Season of The Mad Violets

Now available from CDBaby CLICK HERE
Two videos available now online!
High Speed Play | Right-click to DOWNLOAD
High Speed Play | Right-click to DOWNLOAD

Mad Violets Pix!

Gallery 1
Wedding Gallery
First Gig Gallery

The True Story of the MAD VIOLETS
by Dino and Wendy
The Mad Violets were formed in 1982 by Dino Sorbello and Wendy Wild when they met at Privates nightclub where she was the MC and he was the busboy. A common interest in psychedelic music & mushrooms started them off writing songs and forming a band. There were several line-ups, one of which included Fleshtones guitarist Keith Streng on drums and his wife Judy on bass. Eventually the line up settled out to being Wendy on vocals and Casio keyboard, which she carried in her right hand while playing with her left, Dino on guitars , and the rhythm section from then-current critics' darlings The Cyclones: Big Daddy  Dan Reich on drums and Mark Seligman on bass. It is with this line-up that they recorded all three of the previously released songs (each on various compilation albums only), and most of the newly released material on the Tripwave! Records CD. Early Mad Violets shows took place at loft parties and the infamous club known as The Dive on West 29th St, where a whole new quasi-retro 60s garage/psychedelic rock scene was coming together quite fast. In a scene they shared with such local luminaries as The Fuzztones, Cheepskates, Optic Nerve, The Tryffles, Headless Horsemen, The Outta Place, The Secret Service, The Vipers etc etc. they quickly distinguished themselves as the one band that featured original material where most were content to play note-for-note covers of obscure classics. For their fungicidally-inspired Psilocybe  song Wendy assumed role of high priestess and handed out live mushroom communion to the faithful as they would line up before the stage. The Mad Violets also made many trips to Boston and stops along the way, playing often at the famous Rat, and often with Boston band The Prime Movers. With the Movers they also embarked on a very surreal tour of the Midwestern states during September of 1984. And there was the night they were banned from Hobokens  Maxwells club after Wendy mounted the stage occupied by LA s Dream Syndicate (after being waved up by Steve Wynn himself) carrying a vacuum cleaner and playing it like air guitar. Promoter Todd Abrams mistakenly thought his Village Voice Pick show band was being told they sucked. After the usual internal disturbances Mad Violets finally disbanded in late  84, but not before there was one aborted attempt to continue the band without Dino, using ex-Levi & The Rockkats guitarist Danny Harvey to record an ep for Voxx Records. Although not a complete piece of shit, it just ain t the real thing. The current release of Season Of The Mad Violets (TWR 001, Tripwave! Records) came about after searching thru piles of old tapes; rehearsals, gigs, quick studio demos, living room productions, as well as the three songs which were already released, and putting them together with some artwork drawn by Wendy Wild for some of their show posters. It is a tribute to Wendy who passed away after a protracted battle with breast cancer in 1997. Besides The Mad Violets, she will be remembered by many for her ultra zany performance-art antics in the East Village, and her other projects such as Pulsallama and Das Furlines.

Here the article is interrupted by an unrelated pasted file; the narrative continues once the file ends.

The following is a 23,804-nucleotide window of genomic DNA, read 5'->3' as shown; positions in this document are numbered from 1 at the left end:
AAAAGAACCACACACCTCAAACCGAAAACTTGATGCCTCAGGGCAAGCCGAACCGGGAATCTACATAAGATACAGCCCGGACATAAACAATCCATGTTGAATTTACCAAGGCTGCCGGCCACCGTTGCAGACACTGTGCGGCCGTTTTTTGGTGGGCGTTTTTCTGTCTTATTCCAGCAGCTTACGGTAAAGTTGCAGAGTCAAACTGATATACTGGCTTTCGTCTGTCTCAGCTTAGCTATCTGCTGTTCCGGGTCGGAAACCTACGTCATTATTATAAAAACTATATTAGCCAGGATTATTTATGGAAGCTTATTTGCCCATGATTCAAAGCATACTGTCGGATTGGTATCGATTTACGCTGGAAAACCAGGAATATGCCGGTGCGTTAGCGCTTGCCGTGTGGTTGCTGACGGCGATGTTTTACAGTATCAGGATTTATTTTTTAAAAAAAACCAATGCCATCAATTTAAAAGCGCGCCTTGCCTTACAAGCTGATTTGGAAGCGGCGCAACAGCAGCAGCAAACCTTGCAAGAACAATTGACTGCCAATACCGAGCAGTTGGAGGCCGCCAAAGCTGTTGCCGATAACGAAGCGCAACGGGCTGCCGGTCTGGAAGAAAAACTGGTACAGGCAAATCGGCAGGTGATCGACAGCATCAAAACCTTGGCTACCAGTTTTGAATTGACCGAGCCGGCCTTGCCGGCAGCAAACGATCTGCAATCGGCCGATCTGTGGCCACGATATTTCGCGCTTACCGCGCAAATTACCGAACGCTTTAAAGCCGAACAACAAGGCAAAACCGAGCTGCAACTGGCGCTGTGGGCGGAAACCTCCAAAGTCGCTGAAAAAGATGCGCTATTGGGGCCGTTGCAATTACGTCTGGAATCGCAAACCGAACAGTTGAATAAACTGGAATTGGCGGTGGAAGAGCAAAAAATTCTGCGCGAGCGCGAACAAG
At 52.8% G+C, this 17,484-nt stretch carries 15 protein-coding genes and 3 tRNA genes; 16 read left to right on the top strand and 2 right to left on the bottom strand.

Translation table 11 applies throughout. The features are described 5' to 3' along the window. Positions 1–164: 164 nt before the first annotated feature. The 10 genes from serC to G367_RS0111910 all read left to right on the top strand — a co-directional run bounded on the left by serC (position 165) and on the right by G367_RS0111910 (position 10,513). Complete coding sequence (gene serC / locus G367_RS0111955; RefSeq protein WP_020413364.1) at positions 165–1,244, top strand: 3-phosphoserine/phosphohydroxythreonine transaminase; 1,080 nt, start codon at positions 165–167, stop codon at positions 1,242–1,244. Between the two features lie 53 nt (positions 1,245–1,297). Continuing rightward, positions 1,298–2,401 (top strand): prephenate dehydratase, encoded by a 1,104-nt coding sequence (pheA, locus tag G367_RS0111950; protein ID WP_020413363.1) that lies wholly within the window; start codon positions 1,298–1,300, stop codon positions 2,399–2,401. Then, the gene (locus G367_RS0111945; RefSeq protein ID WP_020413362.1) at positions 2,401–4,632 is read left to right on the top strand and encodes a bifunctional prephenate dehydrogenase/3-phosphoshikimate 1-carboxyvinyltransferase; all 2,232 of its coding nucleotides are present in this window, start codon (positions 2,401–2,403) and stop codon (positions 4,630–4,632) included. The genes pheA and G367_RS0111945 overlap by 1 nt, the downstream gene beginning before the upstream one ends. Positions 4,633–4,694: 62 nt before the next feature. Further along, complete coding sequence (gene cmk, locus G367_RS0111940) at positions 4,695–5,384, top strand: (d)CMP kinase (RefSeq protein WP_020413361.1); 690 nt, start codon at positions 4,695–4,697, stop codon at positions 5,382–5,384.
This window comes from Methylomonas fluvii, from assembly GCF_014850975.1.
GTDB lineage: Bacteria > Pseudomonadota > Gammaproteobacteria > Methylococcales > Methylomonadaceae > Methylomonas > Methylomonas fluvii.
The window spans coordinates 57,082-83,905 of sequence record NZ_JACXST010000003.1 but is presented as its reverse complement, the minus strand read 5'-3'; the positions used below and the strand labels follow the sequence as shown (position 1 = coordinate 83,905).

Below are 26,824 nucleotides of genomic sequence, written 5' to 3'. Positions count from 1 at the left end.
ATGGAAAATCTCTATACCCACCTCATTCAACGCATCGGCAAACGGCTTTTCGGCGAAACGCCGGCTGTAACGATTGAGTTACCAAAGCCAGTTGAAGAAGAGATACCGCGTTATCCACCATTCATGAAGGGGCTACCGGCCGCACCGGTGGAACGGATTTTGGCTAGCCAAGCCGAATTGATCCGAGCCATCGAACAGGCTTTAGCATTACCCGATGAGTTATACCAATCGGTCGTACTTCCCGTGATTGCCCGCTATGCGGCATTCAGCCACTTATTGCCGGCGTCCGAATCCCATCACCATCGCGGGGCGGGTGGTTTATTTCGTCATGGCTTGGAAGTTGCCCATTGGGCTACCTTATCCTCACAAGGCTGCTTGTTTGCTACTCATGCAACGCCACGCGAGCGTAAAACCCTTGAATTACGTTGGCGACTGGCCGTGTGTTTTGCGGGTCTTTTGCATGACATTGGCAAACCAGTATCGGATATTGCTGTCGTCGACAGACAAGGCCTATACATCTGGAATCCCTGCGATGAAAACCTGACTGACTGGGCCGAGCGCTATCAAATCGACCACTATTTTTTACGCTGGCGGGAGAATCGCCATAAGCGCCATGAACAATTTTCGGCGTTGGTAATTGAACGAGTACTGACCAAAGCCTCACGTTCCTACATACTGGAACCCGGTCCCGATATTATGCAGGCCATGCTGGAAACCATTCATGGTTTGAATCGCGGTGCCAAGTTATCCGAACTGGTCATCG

There is a brief autobiography of the Mad Violets by the late Wendy Wild going around on the internet. It seems appropriate to reprint it here, with parenthetical commentary added by Dino.

It was now the summer of 83 and the scent of psychedelia was in the air. I formed a new band [with Dino Sorbello --ed.], the Mad Violets. Our first gig was at the Lucky Strike gallery where we threw our mushrooms to the audience. This worked to our advantage because by the time we launched into "The Trip", the crowd was half-naked and tripping their asses off! We had to put towels on the drums because of the noise complaints that the club received, but no one said how long we could play, which ended up being about 4 hours, (we were tripping too!). When we were booked to play in Worcester, we couldn't find the place because there were no signs for "Wooster" on the map. Finally we turned off the highway to ask a gas station attendant where the hell we were and, of course, we were in the right place but it was nearly midnight. We made it to the club but couldn't help notice all the skinheads who came to see us. We were billed as "Mad Violence" from NYC. Again we gave out mushrooms. It was fun to see them stage diving to the psychedelic music that we played.

I was also known for my stage diving antics as well, particularly at one show in Boston, I was hanging from a pipe go-go dancing with about 50 people on stage for our rendition of "Jump into the Fire". The mob whipped up into such a frenzy that one one noticed when I fell 15 feet flat on my back. When the show was over and I still didn't get up, they finally called an ambulance to cart me away. My recovery was nothing short of miraculous because the next night I was go-go dancing on the stage with the Fleshtones.

My mushroom antics gave me so much notoriety that I was picked to be the cover girl for the August 86 issue of High Times. Carlo McCormick shared the cover with me, and the caption read, "The mushroom queen meets the acid prince". We [Dino & I --ed.] even wrote a song about mushrooms called, "Psilocybe". [that was 1981! -- ed.]

Click HERE and HERE and HERE for more photos of The Mad Violets

Laughing Sky | Blacklight Chameleons